Planning to plant a tree or put up a fence? Listen up: It's crucial to know the location of any underground utility lines before you get down to the business of digging. Otherwise, you run the risk of shoveling right into a buried pipe, television hookup, or in the worst-case scenario, a power line. Such accidents occur more often than you might think. In fact, the Common Ground Alliance estimates U.S. homeowners hit in-ground utility lines as often as every three minutes. Before you break ground, protect yourself—call 811. The free government service coordinates with relevant local utilities to visit your home and mark out any line locations. That way, you know precisely where not to dig.
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- 10 Accidents Waiting to Happen—and How to Stay Safe
10 Accidents Waiting to Happen—and How to Stay Safe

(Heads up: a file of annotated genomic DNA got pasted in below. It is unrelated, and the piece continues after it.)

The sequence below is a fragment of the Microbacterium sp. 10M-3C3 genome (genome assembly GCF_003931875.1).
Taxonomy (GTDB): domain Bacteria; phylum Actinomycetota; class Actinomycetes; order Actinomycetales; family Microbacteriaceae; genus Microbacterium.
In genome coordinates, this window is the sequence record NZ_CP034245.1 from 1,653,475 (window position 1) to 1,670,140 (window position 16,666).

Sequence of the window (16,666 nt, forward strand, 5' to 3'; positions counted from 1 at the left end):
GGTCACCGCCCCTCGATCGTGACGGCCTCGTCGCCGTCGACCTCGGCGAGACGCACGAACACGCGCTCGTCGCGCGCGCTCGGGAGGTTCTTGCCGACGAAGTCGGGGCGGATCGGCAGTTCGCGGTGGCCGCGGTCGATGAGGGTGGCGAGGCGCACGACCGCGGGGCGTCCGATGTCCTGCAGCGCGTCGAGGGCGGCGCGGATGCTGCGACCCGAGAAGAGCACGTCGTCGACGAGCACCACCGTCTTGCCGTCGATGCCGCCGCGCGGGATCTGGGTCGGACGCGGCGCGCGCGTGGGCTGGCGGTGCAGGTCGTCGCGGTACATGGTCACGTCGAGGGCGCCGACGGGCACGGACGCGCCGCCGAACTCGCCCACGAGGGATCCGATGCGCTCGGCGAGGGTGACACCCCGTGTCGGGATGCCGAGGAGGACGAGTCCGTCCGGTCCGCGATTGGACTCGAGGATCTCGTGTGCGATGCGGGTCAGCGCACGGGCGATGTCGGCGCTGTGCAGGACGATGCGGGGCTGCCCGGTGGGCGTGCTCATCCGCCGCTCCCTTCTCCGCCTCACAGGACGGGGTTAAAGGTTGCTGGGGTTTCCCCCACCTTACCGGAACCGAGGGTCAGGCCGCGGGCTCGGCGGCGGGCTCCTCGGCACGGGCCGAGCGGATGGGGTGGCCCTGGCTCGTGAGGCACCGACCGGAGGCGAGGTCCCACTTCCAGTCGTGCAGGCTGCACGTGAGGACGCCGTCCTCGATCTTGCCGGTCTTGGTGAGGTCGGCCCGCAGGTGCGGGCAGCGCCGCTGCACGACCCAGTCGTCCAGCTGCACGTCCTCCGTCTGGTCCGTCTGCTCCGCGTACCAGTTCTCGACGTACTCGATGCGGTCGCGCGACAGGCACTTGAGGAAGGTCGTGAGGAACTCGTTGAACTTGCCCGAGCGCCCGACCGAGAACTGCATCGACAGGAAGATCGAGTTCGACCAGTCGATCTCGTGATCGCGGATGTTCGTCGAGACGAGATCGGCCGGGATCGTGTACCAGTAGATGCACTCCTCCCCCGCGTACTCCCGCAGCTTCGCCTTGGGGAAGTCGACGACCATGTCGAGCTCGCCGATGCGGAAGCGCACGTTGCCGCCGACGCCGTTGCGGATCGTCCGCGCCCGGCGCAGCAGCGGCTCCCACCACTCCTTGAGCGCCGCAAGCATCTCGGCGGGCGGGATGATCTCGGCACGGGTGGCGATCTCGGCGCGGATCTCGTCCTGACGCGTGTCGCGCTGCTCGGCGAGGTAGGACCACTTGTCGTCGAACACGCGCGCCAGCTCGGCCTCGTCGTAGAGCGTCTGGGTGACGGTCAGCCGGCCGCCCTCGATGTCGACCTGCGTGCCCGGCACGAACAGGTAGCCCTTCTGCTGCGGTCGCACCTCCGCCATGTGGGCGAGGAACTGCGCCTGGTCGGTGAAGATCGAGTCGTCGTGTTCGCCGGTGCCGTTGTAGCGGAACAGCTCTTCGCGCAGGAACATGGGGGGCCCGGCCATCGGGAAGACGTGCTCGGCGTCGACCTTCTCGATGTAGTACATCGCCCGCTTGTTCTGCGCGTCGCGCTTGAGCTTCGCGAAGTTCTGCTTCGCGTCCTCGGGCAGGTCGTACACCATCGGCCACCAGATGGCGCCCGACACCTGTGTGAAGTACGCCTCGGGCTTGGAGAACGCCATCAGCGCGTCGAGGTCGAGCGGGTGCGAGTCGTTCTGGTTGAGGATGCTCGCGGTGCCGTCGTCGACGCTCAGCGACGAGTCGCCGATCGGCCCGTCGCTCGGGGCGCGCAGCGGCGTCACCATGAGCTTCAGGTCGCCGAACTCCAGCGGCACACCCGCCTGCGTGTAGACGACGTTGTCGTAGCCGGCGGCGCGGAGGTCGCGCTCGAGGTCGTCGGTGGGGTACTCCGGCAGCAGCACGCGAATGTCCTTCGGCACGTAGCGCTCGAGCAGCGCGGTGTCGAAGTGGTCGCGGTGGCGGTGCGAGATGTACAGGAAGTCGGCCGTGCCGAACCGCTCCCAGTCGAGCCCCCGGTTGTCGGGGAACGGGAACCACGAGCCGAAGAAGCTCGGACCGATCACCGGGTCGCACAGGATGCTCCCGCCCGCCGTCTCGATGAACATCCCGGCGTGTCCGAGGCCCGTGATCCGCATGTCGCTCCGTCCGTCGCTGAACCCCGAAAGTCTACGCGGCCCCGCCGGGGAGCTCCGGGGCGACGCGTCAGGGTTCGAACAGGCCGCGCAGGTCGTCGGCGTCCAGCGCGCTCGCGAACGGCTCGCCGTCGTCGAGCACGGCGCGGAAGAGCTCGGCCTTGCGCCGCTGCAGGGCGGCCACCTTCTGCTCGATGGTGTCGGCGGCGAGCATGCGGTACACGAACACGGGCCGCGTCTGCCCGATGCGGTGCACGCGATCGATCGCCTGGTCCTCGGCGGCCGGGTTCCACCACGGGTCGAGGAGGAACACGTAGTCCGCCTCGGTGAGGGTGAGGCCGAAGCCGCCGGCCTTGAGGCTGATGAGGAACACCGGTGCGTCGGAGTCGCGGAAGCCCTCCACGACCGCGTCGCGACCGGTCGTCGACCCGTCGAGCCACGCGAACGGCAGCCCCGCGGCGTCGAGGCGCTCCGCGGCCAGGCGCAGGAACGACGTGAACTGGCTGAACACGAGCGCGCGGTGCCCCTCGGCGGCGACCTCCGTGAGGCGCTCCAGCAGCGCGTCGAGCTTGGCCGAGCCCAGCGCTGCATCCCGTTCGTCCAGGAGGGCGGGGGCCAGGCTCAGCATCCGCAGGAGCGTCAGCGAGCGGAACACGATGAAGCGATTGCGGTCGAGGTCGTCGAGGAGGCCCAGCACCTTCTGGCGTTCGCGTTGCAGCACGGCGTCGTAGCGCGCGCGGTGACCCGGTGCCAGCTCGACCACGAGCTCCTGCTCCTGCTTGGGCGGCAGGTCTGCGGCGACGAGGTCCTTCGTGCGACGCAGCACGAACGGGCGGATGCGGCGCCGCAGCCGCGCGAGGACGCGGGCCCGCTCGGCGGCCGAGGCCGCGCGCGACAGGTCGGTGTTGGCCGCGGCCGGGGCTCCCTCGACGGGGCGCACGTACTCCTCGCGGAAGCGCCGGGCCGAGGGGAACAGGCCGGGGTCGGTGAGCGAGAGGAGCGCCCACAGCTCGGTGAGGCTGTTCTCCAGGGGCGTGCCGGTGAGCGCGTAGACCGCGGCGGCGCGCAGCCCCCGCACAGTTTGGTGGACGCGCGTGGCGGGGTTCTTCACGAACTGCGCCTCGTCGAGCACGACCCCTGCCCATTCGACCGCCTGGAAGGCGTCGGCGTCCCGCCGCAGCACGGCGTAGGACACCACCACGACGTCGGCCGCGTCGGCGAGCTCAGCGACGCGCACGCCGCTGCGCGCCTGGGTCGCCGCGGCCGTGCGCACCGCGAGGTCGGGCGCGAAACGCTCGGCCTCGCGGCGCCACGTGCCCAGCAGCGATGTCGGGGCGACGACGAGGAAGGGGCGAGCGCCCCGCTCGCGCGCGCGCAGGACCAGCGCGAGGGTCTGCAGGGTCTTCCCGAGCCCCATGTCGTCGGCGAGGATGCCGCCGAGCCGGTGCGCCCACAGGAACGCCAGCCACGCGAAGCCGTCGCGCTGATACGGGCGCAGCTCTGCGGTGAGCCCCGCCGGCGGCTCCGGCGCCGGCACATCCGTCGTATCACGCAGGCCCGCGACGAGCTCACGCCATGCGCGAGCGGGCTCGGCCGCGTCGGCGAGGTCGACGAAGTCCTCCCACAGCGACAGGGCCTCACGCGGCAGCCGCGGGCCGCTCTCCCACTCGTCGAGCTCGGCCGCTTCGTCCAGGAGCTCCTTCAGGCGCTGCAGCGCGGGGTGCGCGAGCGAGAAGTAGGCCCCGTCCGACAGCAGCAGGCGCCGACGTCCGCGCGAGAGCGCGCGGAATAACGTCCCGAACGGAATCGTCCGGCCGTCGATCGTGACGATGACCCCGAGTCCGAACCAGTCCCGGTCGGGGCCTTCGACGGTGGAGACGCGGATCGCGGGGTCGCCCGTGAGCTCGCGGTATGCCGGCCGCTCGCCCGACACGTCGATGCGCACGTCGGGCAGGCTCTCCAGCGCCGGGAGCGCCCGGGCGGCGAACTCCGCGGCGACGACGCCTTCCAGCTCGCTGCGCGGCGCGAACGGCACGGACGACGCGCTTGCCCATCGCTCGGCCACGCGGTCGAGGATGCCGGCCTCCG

Underground Utility Lines
Clogged Dryer Vents
You don't need another reminder that excess dryer lint causes thousands of house fires each year. For that reason, you regularly remove lint from the filter and vacuum inside the appliance (especially near the motor and heating element). That said, if you forget to inspect the dryer vent—the channel that exhausts hot air to the outdoors—you're taking on unnecessarily enhanced risk. The best course of action: Make vent cleaning part of your regular outdoor maintenance routine. Start by disconnecting the exhaust duct from the dryer. Next, head outdoors. Once you have located the vent termination, remove the vent cap if necessary, then spend a few minutes clearing the vent with a vacuum and brush.
Power Tool Injury